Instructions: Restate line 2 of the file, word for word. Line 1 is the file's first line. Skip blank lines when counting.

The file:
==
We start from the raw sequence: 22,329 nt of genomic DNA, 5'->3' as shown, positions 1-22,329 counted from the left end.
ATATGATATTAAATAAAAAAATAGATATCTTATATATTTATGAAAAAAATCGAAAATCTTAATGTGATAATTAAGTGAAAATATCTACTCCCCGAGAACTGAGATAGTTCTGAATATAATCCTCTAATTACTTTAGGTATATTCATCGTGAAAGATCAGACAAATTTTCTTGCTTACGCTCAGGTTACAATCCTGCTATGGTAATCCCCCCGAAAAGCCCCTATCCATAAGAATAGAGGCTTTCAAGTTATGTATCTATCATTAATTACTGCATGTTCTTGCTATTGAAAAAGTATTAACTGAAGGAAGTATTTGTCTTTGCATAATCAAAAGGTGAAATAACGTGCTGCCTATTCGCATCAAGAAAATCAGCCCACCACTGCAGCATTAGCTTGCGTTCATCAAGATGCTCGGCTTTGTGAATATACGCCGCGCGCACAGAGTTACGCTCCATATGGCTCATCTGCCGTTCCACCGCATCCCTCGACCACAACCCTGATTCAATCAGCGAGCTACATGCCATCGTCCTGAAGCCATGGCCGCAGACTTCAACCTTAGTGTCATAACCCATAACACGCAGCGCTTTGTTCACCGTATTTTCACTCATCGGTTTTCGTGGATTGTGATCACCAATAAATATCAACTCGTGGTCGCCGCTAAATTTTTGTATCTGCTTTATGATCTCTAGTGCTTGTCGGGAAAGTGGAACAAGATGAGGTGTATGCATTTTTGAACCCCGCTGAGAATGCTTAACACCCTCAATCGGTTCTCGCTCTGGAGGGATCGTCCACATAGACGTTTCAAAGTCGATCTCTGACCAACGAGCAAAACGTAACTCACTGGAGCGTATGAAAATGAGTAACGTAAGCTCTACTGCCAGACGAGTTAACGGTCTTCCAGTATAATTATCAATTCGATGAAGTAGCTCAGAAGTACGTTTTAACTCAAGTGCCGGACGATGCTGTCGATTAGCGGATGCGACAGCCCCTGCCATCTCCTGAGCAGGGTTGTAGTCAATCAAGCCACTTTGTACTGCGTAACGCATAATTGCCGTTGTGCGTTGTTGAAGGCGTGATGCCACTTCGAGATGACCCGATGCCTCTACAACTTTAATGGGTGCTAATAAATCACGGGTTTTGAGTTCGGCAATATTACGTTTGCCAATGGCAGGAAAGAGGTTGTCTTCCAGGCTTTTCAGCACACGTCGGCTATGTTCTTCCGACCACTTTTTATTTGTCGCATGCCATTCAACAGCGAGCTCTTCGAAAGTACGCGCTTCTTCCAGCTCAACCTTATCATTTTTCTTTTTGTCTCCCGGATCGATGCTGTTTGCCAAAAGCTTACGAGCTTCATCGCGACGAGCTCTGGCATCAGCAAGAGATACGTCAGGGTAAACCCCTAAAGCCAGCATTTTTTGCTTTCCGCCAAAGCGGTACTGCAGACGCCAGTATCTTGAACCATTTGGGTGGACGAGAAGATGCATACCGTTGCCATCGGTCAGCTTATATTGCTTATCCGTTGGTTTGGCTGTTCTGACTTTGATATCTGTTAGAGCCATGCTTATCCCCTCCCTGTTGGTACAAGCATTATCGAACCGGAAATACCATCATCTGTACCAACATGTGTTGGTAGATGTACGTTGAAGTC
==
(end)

ATATGATATTAAATAAAAAAATAGATATCTTATATATTTATGAAAAAAATCGAAAATCTTAATGTGATAATTAAGTGAAAATATCTACTCCCCGAGAACTGAGATAGTTCTGAATATAATCCTCTAATTACTTTAGGTATATTCATCGTGAAAGATCAGACAAATTTTCTTGCTTACGCTCAGGTTACAATCCTGCTATGGTAATCCCCCCGAAAAGCCCCTATCCATAAGAATAGAGGCTTTCAAGTTATGTATCTATCATTAATTACTGCATGTTCTTGCTATTGAAAAAGTATTAACTGAAGGAAGTATTTGTCTTTGCATAATCAAAAGGTGAAATAACGTGCTGCCTATTCGCATCAAGAAAATCAGCCCACCACTGCAGCATTAGCTTGCGTTCATCAAGATGCTCGGCTTTGTGAATATACGCCGCGCGCACAGAGTTACGCTCCATATGGCTCATCTGCCGTTCCACCGCATCCCTCGACCACAACCCTGATTCAATCAGCGAGCTACATGCCATCGTCCTGAAGCCATGGCCGCAGACTTCAACCTTAGTGTCATAACCCATAACACGCAGCGCTTTGTTCACCGTATTTTCACTCATCGGTTTTCGTGGATTGTGATCACCAATAAATATCAACTCGTGGTCGCCGCTAAATTTTTGTATCTGCTTTATGATCTCTAGTGCTTGTCGGGAAAGTGGAACAAGATGAGGTGTATGCATTTTTGAACCCCGCTGAGAATGCTTAACACCCTCAATCGGTTCTCGCTCTGGAGGGATCGTCCACATAGACGTTTCAAAGTCGATCTCTGACCAACGAGCAAAACGTAACTCACTGGAGCGTATGAAAATGAGTAACGTAAGCTCTACTGCCAGACGAGTTAACGGTCTTCCAGTATAATTATCAATTCGATGAAGTAGCTCAGAAGTACGTTTTAACTCAAGTGCCGGACGATGCTGTCGATTAGCGGATGCGACAGCCCCTGCCATCTCCTGAGCAGGGTTGTAGTCAATCAAGCCACTTTGTACTGCGTAACGCATAATTGCCGTTGTGCGTTGTTGAAGGCGTGATGCCACTTCGAGATGACCCGATGCCTCTACAACTTTAATGGGTGCTAATAAATCACGGGTTTTGAGTTCGGCAATATTACGTTTGCCAATGGCAGGAAAGAGGTTGTCTTCCAGGCTTTTCAGCACACGTCGGCTATGTTCTTCCGACCACTTTTTATTTGTCGCATGCCATTCAACAGCGAGCTCTTCGAAAGTACGCGCTTCTTCCAGCTCAACCTTATCATTTTTCTTTTTGTCTCCCGGATCGATGCTGTTTGCCAAAAGCTTACGAGCTTCATCGCGACGAGCTCTGGCATCAGCAAGAGATACGTCAGGGTAAACCCCTAAAGCCAGCATTTTTTGCTTTCCGCCAAAGCGGTACTGCAGACGCCAGTATCTTGAACCATTTGGGTGGACGAGAAGATGCATACCGTTGCCATCGGTCAGCTTATATTGCTTATCCGTTGGTTTGGCTGTTCTGACTTTGATATCTGTTAGAGCCATGCTTATCCCCTCCCTGTTGGTACAAGCATTATCGAACCGGAAATACCATCATCTGTACCAACATGTGTTGGTAGATGTACGTTGAAGTC